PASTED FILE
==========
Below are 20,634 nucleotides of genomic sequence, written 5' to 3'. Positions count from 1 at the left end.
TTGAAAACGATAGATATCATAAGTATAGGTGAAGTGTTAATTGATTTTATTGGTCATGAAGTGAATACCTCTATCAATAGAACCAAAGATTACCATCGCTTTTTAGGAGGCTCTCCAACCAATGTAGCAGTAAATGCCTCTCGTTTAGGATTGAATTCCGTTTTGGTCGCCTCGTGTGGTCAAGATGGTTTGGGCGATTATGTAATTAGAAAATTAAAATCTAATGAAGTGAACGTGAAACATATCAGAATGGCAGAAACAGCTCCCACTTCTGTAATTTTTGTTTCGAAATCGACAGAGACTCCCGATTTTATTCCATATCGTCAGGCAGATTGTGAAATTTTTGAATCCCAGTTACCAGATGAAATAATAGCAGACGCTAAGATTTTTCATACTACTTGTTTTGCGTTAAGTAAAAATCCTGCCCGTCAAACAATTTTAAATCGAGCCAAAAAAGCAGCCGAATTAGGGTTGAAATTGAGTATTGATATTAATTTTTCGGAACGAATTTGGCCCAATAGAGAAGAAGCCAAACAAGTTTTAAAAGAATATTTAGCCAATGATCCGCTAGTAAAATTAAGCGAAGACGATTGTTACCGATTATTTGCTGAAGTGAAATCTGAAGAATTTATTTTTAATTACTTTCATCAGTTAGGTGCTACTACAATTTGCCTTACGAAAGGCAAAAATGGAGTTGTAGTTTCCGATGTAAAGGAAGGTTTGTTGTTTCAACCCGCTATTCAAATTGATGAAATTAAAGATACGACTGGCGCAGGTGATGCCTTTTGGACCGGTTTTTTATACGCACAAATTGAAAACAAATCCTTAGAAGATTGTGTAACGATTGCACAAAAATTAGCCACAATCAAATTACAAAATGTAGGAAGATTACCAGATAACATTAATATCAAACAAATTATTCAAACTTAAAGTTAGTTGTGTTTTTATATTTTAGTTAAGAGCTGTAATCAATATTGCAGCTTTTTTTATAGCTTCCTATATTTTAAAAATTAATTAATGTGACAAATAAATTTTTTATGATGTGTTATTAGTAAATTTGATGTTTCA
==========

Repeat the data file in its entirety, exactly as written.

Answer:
Below are 20,634 nucleotides of genomic sequence, written 5' to 3'. Positions count from 1 at the left end.
TTGAAAACGATAGATATCATAAGTATAGGTGAAGTGTTAATTGATTTTATTGGTCATGAAGTGAATACCTCTATCAATAGAACCAAAGATTACCATCGCTTTTTAGGAGGCTCTCCAACCAATGTAGCAGTAAATGCCTCTCGTTTAGGATTGAATTCCGTTTTGGTCGCCTCGTGTGGTCAAGATGGTTTGGGCGATTATGTAATTAGAAAATTAAAATCTAATGAAGTGAACGTGAAACATATCAGAATGGCAGAAACAGCTCCCACTTCTGTAATTTTTGTTTCGAAATCGACAGAGACTCCCGATTTTATTCCATATCGTCAGGCAGATTGTGAAATTTTTGAATCCCAGTTACCAGATGAAATAATAGCAGACGCTAAGATTTTTCATACTACTTGTTTTGCGTTAAGTAAAAATCCTGCCCGTCAAACAATTTTAAATCGAGCCAAAAAAGCAGCCGAATTAGGGTTGAAATTGAGTATTGATATTAATTTTTCGGAACGAATTTGGCCCAATAGAGAAGAAGCCAAACAAGTTTTAAAAGAATATTTAGCCAATGATCCGCTAGTAAAATTAAGCGAAGACGATTGTTACCGATTATTTGCTGAAGTGAAATCTGAAGAATTTATTTTTAATTACTTTCATCAGTTAGGTGCTACTACAATTTGCCTTACGAAAGGCAAAAATGGAGTTGTAGTTTCCGATGTAAAGGAAGGTTTGTTGTTTCAACCCGCTATTCAAATTGATGAAATTAAAGATACGACTGGCGCAGGTGATGCCTTTTGGACCGGTTTTTTATACGCACAAATTGAAAACAAATCCTTAGAAGATTGTGTAACGATTGCACAAAAATTAGCCACAATCAAATTACAAAATGTAGGAAGATTACCAGATAACATTAATATCAAACAAATTATTCAAACTTAAAGTTAGTTGTGTTTTTATATTTTAGTTAAGAGCTGTAATCAATATTGCAGCTTTTTTTATAGCTTCCTATATTTTAAAAATTAATTAATGTGACAAATAAATTTTTTATGATGTGTTATTAGTAAATTTGATGTTTCA